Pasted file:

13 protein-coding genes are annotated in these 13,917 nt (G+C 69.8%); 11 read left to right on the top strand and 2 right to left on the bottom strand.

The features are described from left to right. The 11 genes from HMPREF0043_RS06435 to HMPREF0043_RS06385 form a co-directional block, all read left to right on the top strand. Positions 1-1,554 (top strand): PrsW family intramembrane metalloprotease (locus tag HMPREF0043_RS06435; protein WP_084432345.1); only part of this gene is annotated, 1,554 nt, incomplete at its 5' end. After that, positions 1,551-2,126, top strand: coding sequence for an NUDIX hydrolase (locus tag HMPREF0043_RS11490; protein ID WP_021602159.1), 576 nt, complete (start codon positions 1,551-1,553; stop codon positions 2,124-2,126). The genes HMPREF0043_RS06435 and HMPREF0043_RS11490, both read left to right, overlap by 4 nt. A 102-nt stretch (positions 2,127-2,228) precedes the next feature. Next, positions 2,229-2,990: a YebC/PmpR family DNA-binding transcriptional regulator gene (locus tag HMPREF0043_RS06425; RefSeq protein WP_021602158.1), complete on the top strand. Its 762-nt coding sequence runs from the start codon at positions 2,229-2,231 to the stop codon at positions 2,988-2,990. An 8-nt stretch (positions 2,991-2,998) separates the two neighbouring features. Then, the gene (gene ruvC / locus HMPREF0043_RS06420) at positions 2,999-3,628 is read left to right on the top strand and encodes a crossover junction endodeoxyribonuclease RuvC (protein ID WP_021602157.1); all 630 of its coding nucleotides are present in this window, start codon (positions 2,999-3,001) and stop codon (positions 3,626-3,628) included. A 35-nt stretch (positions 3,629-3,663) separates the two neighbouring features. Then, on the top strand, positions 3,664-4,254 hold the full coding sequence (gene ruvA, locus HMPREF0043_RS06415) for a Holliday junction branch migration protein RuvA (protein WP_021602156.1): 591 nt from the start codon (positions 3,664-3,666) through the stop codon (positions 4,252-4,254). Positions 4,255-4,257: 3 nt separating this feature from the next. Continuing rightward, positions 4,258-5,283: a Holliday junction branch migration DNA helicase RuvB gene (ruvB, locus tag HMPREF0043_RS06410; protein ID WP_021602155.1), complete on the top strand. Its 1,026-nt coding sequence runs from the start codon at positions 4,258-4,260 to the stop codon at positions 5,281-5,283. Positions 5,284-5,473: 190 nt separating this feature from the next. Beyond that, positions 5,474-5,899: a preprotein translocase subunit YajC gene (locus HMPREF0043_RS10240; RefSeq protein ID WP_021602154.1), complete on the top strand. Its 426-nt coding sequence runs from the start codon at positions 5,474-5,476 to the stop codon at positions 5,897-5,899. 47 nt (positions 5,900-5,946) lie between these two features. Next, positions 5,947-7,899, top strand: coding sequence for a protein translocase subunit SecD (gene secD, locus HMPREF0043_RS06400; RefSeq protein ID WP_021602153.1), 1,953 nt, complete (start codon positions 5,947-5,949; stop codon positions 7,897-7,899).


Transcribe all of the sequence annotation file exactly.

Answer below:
13 protein-coding genes are annotated in these 13,917 nt (G+C 69.8%); 11 read left to right on the top strand and 2 right to left on the bottom strand.

The features are described from left to right. The 11 genes from HMPREF0043_RS06435 to HMPREF0043_RS06385 form a co-directional block, all read left to right on the top strand. Positions 1-1,554 (top strand): PrsW family intramembrane metalloprotease (locus tag HMPREF0043_RS06435; protein WP_084432345.1); only part of this gene is annotated, 1,554 nt, incomplete at its 5' end. After that, positions 1,551-2,126, top strand: coding sequence for an NUDIX hydrolase (locus tag HMPREF0043_RS11490; protein ID WP_021602159.1), 576 nt, complete (start codon positions 1,551-1,553; stop codon positions 2,124-2,126). The genes HMPREF0043_RS06435 and HMPREF0043_RS11490, both read left to right, overlap by 4 nt. A 102-nt stretch (positions 2,127-2,228) precedes the next feature. Next, positions 2,229-2,990: a YebC/PmpR family DNA-binding transcriptional regulator gene (locus tag HMPREF0043_RS06425; RefSeq protein WP_021602158.1), complete on the top strand. Its 762-nt coding sequence runs from the start codon at positions 2,229-2,231 to the stop codon at positions 2,988-2,990. An 8-nt stretch (positions 2,991-2,998) separates the two neighbouring features. Then, the gene (gene ruvC / locus HMPREF0043_RS06420) at positions 2,999-3,628 is read left to right on the top strand and encodes a crossover junction endodeoxyribonuclease RuvC (protein ID WP_021602157.1); all 630 of its coding nucleotides are present in this window, start codon (positions 2,999-3,001) and stop codon (positions 3,626-3,628) included. A 35-nt stretch (positions 3,629-3,663) separates the two neighbouring features. Then, on the top strand, positions 3,664-4,254 hold the full coding sequence (gene ruvA, locus HMPREF0043_RS06415) for a Holliday junction branch migration protein RuvA (protein WP_021602156.1): 591 nt from the start codon (positions 3,664-3,666) through the stop codon (positions 4,252-4,254). Positions 4,255-4,257: 3 nt separating this feature from the next. Continuing rightward, positions 4,258-5,283: a Holliday junction branch migration DNA helicase RuvB gene (ruvB, locus tag HMPREF0043_RS06410; protein ID WP_021602155.1), complete on the top strand. Its 1,026-nt coding sequence runs from the start codon at positions 4,258-4,260 to the stop codon at positions 5,281-5,283. Positions 5,284-5,473: 190 nt separating this feature from the next. Beyond that, positions 5,474-5,899: a preprotein translocase subunit YajC gene (locus HMPREF0043_RS10240; RefSeq protein ID WP_021602154.1), complete on the top strand. Its 426-nt coding sequence runs from the start codon at positions 5,474-5,476 to the stop codon at positions 5,897-5,899. 47 nt (positions 5,900-5,946) lie between these two features. Next, positions 5,947-7,899, top strand: coding sequence for a protein translocase subunit SecD (gene secD, locus HMPREF0043_RS06400; RefSeq protein ID WP_021602153.1), 1,953 nt, complete (start codon positions 5,947-5,949; stop codon positions 7,897-7,899).